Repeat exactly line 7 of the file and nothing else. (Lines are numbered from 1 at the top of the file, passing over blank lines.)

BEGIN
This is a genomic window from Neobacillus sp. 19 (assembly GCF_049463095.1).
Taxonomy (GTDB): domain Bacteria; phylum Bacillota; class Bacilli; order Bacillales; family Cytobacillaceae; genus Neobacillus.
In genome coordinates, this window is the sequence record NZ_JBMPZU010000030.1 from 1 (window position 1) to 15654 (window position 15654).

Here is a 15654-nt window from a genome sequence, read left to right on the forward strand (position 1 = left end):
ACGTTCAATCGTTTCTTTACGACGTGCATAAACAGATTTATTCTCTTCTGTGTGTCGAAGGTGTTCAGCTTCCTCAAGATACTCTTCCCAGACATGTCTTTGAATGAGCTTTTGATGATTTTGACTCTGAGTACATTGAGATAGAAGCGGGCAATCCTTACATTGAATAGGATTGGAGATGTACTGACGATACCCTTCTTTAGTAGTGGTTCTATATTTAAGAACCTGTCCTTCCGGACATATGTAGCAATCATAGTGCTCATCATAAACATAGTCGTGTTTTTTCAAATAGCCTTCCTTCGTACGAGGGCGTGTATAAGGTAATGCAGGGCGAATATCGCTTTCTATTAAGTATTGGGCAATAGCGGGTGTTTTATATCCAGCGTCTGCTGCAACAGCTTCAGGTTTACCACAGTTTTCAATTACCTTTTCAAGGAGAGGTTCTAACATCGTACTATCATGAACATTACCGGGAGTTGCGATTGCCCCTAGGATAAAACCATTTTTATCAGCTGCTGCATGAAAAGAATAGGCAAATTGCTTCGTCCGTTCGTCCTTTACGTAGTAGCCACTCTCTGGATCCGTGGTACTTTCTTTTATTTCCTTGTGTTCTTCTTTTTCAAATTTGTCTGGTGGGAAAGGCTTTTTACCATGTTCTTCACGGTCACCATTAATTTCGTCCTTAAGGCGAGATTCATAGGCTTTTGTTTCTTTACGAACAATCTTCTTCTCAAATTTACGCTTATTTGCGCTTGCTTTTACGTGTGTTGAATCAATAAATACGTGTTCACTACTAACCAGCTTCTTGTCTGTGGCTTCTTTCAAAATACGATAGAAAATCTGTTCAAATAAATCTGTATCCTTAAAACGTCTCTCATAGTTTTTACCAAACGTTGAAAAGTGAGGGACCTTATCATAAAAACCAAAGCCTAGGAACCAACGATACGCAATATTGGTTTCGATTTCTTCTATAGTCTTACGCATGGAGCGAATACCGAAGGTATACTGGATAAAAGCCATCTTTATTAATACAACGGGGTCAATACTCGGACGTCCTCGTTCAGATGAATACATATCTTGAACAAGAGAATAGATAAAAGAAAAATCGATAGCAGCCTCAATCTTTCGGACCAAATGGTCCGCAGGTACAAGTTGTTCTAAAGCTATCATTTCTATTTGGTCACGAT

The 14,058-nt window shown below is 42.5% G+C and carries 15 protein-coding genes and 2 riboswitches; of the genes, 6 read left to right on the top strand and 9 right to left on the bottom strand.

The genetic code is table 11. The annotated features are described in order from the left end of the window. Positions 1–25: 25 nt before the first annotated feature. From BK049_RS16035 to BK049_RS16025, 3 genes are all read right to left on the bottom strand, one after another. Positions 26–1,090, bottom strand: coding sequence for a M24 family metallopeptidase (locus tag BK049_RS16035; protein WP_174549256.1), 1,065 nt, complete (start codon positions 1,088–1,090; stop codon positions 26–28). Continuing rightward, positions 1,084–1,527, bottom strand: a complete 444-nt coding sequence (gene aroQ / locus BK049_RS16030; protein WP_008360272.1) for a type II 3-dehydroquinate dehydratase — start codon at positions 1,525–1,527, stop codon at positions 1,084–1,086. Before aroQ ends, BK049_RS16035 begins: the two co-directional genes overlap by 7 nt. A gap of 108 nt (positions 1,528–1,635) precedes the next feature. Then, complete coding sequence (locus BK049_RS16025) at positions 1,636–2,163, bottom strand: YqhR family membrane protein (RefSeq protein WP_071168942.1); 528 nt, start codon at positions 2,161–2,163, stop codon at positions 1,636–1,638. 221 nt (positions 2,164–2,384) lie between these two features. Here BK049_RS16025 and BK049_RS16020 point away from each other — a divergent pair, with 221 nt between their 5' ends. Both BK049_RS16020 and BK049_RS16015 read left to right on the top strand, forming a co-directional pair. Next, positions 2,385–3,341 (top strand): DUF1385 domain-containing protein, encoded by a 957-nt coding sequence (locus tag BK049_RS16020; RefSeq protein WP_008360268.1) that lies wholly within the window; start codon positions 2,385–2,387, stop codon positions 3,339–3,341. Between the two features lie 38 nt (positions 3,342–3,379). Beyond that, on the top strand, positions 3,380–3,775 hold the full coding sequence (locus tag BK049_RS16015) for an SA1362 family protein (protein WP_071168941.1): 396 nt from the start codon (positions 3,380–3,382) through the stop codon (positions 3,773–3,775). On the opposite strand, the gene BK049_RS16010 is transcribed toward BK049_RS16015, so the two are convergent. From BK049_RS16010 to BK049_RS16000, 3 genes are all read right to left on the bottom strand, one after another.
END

The genetic code is table 11. The annotated features are described in order from the left end of the window. Positions 1–25: 25 nt before the first annotated feature. From BK049_RS16035 to BK049_RS16025, 3 genes are all read right to left on the bottom strand, one after another. Positions 26–1,090, bottom strand: coding sequence for a M24 family metallopeptidase (locus tag BK049_RS16035; protein WP_174549256.1), 1,065 nt, complete (start codon positions 1,088–1,090; stop codon positions 26–28). Continuing rightward, positions 1,084–1,527, bottom strand: a complete 444-nt coding sequence (gene aroQ / locus BK049_RS16030; protein WP_008360272.1) for a type II 3-dehydroquinate dehydratase — start codon at positions 1,525–1,527, stop codon at positions 1,084–1,086. Before aroQ ends, BK049_RS16035 begins: the two co-directional genes overlap by 7 nt. A gap of 108 nt (positions 1,528–1,635) precedes the next feature. Then, complete coding sequence (locus BK049_RS16025) at positions 1,636–2,163, bottom strand: YqhR family membrane protein (RefSeq protein WP_071168942.1); 528 nt, start codon at positions 2,161–2,163, stop codon at positions 1,636–1,638. 221 nt (positions 2,164–2,384) lie between these two features. Here BK049_RS16025 and BK049_RS16020 point away from each other — a divergent pair, with 221 nt between their 5' ends. Both BK049_RS16020 and BK049_RS16015 read left to right on the top strand, forming a co-directional pair. Next, positions 2,385–3,341 (top strand): DUF1385 domain-containing protein, encoded by a 957-nt coding sequence (locus tag BK049_RS16020; RefSeq protein WP_008360268.1) that lies wholly within the window; start codon positions 2,385–2,387, stop codon positions 3,339–3,341. Between the two features lie 38 nt (positions 3,342–3,379). Beyond that, on the top strand, positions 3,380–3,775 hold the full coding sequence (locus tag BK049_RS16015) for an SA1362 family protein (protein WP_071168941.1): 396 nt from the start codon (positions 3,380–3,382) through the stop codon (positions 3,773–3,775). On the opposite strand, the gene BK049_RS16010 is transcribed toward BK049_RS16015, so the two are convergent. From BK049_RS16010 to BK049_RS16000, 3 genes are all read right to left on the bottom strand, one after another.